Dave Kaup  /  Getty Images
A line of new Mercury Mariner Hybrids await test drives Wednesday at Ford's assembly plant in Claycomo, Mo.
updated 11/17/2005 10:00:16 AM ET 2005-11-17T15:00:16

Ford Motor Co. is engineering a new push for gasoline-electric vehicles, showing off its second hybrid SUV and announcing that hybrids would for the first time be part of incentives that effectively cut prices by hundreds of dollars.

Ford said that Wednesday marked the start of "full-scale production" for the Mercury Mariner Hybrid at its suburban Kansas City assembly plant.

The company plans to build 4,000 Mariner Hybrids a year.

The Claycomo plant already builds the Ford Escape Hybrid, whose success led company officials to bump up by a year the release of the Mariner Hybrid.

Nancy Gioia, director of Ford's sustainable mobility technologies and hybrid vehicle programs, said Ford plans to roll out three more hybrid vehicles over the next three years and will produce 250,000 hybrid vehicles a year by 2010.

"As the second of our five announced hybrids, the hybrid Mariner represents the next stage in our commitment," Gioia said at a ceremony at the plant.

New price discount
The Mariner Hybrid, which uses a rechargeable electric motor for speeds under 25 mph, gets 33 miles per gallon in city driving and 29 miles per gallon on the highway. By contrast, the standard Mariner gets 22 miles per gallon in the city and 26 miles per gallon on the highway.

The Mariner Hybrid has a MSRP of $29,840 — $3,500 more than the standard model. But Ford said Wednesday that its hybrids would be wrapped into a new "Keep It Simple" incentive program with its other vehicles.

The Escape Hybrid will sell for $26,104 — $1,411 less than its suggested retail price. Ford did not state whether the discount for the Mariner Hybrid, which is built on an Escape platform but with more luxury features, would be any different.

The Escape Hybrid sold 20,000 units in its first year, and Ford started taking online orders of the Mariner Hybrid in July.

Tom Brewer, general marketing manager for Lincoln and Mercury, said the company sold 500 of the vehicles before production began.

Ford hopes that popularity continues as it and General Motors Corp., the nation's largest automaker, reported 23 percent declines in vehicle sales for October.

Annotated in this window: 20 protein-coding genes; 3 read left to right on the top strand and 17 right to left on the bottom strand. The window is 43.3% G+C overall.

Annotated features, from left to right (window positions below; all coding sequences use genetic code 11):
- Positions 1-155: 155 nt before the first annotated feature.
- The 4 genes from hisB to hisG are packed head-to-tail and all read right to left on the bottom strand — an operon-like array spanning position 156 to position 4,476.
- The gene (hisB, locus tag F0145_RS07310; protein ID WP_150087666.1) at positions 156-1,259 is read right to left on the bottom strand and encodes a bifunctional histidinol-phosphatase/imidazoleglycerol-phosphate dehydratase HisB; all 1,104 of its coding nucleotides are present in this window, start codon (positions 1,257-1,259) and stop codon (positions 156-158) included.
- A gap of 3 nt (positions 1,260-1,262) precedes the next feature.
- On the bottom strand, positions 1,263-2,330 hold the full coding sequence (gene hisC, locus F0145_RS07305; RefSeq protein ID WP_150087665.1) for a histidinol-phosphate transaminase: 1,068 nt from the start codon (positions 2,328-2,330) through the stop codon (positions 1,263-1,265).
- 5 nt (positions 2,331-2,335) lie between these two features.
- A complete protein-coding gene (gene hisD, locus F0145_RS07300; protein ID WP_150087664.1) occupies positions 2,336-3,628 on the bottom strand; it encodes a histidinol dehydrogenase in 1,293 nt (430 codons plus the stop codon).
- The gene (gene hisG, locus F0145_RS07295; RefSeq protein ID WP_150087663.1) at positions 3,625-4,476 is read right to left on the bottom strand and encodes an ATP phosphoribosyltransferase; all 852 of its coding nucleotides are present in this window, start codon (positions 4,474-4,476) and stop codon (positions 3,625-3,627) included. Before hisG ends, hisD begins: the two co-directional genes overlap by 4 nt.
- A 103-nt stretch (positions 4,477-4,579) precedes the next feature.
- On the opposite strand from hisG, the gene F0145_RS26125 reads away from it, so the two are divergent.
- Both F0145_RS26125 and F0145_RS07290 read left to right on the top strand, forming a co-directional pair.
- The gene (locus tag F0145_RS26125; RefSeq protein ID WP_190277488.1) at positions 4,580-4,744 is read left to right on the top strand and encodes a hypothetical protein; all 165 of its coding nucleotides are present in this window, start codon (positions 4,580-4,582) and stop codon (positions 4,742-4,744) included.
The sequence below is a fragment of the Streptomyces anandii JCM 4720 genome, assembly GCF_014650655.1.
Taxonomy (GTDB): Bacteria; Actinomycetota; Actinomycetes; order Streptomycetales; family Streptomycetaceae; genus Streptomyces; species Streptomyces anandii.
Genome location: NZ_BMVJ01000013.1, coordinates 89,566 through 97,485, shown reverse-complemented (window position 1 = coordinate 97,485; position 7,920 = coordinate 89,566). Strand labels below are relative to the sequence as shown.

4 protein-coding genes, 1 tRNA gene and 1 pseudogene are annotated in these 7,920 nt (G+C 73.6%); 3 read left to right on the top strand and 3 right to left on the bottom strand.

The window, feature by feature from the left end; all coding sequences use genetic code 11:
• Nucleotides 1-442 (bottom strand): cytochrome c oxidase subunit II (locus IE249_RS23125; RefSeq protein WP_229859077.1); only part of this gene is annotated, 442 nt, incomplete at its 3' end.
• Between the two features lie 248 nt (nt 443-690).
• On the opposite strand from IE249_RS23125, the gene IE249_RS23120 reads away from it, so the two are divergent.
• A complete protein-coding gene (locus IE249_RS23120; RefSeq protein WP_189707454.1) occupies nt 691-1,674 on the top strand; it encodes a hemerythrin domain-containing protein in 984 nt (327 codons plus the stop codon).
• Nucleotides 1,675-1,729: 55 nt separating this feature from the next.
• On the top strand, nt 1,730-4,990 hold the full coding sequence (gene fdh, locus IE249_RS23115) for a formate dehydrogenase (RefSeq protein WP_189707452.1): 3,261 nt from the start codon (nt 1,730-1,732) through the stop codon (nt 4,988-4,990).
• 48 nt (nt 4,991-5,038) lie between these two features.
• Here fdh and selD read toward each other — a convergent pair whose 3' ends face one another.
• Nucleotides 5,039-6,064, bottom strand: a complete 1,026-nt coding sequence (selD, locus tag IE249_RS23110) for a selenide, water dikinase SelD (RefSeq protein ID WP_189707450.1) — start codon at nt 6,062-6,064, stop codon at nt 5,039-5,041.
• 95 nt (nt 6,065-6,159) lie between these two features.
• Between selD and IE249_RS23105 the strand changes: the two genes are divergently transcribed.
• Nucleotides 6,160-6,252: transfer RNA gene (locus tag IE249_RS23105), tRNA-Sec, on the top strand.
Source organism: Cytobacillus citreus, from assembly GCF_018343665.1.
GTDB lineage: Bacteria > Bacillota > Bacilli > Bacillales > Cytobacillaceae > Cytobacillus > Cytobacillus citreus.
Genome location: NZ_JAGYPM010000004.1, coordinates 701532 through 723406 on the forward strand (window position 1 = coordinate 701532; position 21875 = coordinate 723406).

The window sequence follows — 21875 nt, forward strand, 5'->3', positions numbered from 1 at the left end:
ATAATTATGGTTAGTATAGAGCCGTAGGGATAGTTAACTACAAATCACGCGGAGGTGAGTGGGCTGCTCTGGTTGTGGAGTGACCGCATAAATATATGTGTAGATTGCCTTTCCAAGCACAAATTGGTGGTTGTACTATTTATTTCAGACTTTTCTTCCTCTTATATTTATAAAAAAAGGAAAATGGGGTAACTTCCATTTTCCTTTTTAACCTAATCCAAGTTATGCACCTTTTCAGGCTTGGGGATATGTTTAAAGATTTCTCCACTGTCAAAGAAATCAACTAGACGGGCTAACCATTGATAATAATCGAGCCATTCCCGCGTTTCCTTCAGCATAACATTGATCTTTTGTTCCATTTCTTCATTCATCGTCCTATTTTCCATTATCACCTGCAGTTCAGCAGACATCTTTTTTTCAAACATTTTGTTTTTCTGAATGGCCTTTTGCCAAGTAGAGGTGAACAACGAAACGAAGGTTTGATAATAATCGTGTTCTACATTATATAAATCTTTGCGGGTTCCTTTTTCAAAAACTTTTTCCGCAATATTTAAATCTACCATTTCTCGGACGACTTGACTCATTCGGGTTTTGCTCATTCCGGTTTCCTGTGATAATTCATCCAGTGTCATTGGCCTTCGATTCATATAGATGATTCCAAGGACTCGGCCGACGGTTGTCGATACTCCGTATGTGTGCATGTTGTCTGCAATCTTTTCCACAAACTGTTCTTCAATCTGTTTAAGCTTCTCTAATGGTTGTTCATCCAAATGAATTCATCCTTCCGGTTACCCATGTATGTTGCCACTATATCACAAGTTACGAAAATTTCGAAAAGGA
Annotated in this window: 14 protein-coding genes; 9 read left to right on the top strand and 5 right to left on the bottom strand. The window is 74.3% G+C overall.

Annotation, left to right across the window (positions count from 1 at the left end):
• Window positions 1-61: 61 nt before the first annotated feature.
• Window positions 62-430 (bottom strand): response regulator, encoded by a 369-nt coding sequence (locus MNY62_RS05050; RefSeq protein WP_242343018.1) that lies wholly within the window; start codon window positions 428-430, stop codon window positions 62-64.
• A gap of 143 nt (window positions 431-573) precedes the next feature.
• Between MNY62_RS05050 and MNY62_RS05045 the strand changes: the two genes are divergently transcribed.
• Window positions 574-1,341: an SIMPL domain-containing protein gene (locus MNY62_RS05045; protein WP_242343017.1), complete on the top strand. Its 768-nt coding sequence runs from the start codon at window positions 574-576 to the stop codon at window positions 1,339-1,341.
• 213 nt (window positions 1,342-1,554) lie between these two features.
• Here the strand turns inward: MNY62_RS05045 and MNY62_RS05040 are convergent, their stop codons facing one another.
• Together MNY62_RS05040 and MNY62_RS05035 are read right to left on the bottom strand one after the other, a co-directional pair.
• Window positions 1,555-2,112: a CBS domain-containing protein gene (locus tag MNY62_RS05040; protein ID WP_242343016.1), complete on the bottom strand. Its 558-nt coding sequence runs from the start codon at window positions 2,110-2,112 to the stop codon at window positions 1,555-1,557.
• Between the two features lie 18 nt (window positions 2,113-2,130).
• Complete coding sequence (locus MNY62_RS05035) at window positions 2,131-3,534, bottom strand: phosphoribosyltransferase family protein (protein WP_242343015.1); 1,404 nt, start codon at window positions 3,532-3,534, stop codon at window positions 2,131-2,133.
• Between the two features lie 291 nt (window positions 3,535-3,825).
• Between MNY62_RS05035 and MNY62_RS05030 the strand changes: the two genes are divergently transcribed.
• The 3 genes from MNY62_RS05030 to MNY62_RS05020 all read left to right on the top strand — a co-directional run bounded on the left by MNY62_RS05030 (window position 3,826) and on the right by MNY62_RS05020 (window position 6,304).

Japanese automakers enjoy a sizable lead in the hybrid market. Toyota began selling hybrid versions of its Highlander and Lexus RX SUVs this year and plans to sell 300,000 hybrids worldwide in 2005. U.S. consumers have bought more than 100,000 Toyota Priuses since 2000.

Honda last year began selling a hybrid Accord sedan, its third hybrid vehicle in the U.S. market.

Gioia said Ford's offerings should attract customers wary of high fuel prices or facing increased emission standards in California and other parts of the country. She also noted that the new energy bill approved by Congress earlier this year gives buyers of 2006 model hybrids a tax credit of up to $2,000.

Activists split
The vehicle has engendered a mixed reaction from the environmental community, which has often pilloried Ford for its large fleet of fuel inefficient pickup trucks and SUVs.

The Sierra Club has praised Ford for introducing a second hybrid and has even begun driving one to organizational meetings, drumming up support for the Mariner Hybrid.

Other groups, such as the San Francisco-based Rainforest Action Network, criticize the small number of hybrids being produced versus the 3 million vehicles Ford produced last year and said the automaker should do more to improve the fuel efficiency and emissions of its regular gasoline-powered engines.

Gioia said the company has tailored its hybrid production numbers to customer demand and continues to install technical innovations into its regular line of vehicles. For example, the Kansas City plant next month will begin building a version of the popular F-150 pickup that can use corn-based ethanol fuel.

"I think holistically we're doing a darn good job," she said.

Copyright 2005 The Associated Press. All rights reserved. This material may not be published, broadcast, rewritten or redistributed.


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